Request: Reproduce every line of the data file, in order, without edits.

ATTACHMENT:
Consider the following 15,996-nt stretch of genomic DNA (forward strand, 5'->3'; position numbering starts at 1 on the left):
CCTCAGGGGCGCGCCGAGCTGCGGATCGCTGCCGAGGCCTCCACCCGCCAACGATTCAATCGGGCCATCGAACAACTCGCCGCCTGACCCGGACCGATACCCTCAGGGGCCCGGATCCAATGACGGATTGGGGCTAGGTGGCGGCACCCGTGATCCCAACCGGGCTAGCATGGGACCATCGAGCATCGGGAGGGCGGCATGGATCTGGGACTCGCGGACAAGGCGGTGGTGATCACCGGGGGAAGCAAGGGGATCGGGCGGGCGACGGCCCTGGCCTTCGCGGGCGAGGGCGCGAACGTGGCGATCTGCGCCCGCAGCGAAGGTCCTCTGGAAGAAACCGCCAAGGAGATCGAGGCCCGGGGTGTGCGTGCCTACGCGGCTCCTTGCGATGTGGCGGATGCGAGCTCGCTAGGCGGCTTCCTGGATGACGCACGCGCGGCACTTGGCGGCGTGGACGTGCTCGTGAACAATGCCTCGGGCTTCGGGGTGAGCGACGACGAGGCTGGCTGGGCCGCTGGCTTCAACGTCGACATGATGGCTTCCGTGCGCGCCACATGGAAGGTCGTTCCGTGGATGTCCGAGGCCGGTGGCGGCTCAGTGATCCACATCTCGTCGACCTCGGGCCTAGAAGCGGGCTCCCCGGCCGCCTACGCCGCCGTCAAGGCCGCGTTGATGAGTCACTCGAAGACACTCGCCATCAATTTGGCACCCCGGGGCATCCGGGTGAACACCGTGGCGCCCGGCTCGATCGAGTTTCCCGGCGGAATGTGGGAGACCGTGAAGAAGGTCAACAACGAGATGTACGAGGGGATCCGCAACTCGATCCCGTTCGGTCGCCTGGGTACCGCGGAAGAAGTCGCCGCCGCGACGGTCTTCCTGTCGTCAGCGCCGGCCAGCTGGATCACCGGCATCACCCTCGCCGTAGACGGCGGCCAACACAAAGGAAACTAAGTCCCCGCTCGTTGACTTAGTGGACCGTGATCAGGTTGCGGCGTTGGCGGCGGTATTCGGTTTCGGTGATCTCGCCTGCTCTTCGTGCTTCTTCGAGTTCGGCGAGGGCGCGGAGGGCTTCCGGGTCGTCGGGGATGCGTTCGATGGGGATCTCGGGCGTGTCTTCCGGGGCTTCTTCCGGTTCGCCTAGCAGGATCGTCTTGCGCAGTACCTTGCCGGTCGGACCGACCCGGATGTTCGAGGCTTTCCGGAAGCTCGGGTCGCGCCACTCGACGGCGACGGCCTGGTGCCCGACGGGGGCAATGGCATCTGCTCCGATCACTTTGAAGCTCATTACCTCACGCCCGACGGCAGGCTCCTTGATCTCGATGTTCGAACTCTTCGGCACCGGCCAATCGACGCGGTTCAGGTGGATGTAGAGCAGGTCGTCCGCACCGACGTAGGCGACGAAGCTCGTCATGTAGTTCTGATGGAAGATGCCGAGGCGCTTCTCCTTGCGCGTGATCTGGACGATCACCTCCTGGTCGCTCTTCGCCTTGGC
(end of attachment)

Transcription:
Consider the following 15,996-nt stretch of genomic DNA (forward strand, 5'->3'; position numbering starts at 1 on the left):
CCTCAGGGGCGCGCCGAGCTGCGGATCGCTGCCGAGGCCTCCACCCGCCAACGATTCAATCGGGCCATCGAACAACTCGCCGCCTGACCCGGACCGATACCCTCAGGGGCCCGGATCCAATGACGGATTGGGGCTAGGTGGCGGCACCCGTGATCCCAACCGGGCTAGCATGGGACCATCGAGCATCGGGAGGGCGGCATGGATCTGGGACTCGCGGACAAGGCGGTGGTGATCACCGGGGGAAGCAAGGGGATCGGGCGGGCGACGGCCCTGGCCTTCGCGGGCGAGGGCGCGAACGTGGCGATCTGCGCCCGCAGCGAAGGTCCTCTGGAAGAAACCGCCAAGGAGATCGAGGCCCGGGGTGTGCGTGCCTACGCGGCTCCTTGCGATGTGGCGGATGCGAGCTCGCTAGGCGGCTTCCTGGATGACGCACGCGCGGCACTTGGCGGCGTGGACGTGCTCGTGAACAATGCCTCGGGCTTCGGGGTGAGCGACGACGAGGCTGGCTGGGCCGCTGGCTTCAACGTCGACATGATGGCTTCCGTGCGCGCCACATGGAAGGTCGTTCCGTGGATGTCCGAGGCCGGTGGCGGCTCAGTGATCCACATCTCGTCGACCTCGGGCCTAGAAGCGGGCTCCCCGGCCGCCTACGCCGCCGTCAAGGCCGCGTTGATGAGTCACTCGAAGACACTCGCCATCAATTTGGCACCCCGGGGCATCCGGGTGAACACCGTGGCGCCCGGCTCGATCGAGTTTCCCGGCGGAATGTGGGAGACCGTGAAGAAGGTCAACAACGAGATGTACGAGGGGATCCGCAACTCGATCCCGTTCGGTCGCCTGGGTACCGCGGAAGAAGTCGCCGCCGCGACGGTCTTCCTGTCGTCAGCGCCGGCCAGCTGGATCACCGGCATCACCCTCGCCGTAGACGGCGGCCAACACAAAGGAAACTAAGTCCCCGCTCGTTGACTTAGTGGACCGTGATCAGGTTGCGGCGTTGGCGGCGGTATTCGGTTTCGGTGATCTCGCCTGCTCTTCGTGCTTCTTCGAGTTCGGCGAGGGCGCGGAGGGCTTCCGGGTCGTCGGGGATGCGTTCGATGGGGATCTCGGGCGTGTCTTCCGGGGCTTCTTCCGGTTCGCCTAGCAGGATCGTCTTGCGCAGTACCTTGCCGGTCGGACCGACCCGGATGTTCGAGGCTTTCCGGAAGCTCGGGTCGCGCCACTCGACGGCGACGGCCTGGTGCCCGACGGGGGCAATGGCATCTGCTCCGATCACTTTGAAGCTCATTACCTCACGCCCGACGGCAGGCTCCTTGATCTCGATGTTCGAACTCTTCGGCACCGGCCAATCGACGCGGTTCAGGTGGATGTAGAGCAGGTCGTCCGCACCGACGTAGGCGACGAAGCTCGTCATGTAGTTCTGATGGAAGATGCCGAGGCGCTTCTCCTTGCGCGTGATCTGGACGATCACCTCCTGGTCGCTCTTCGCCTTGGC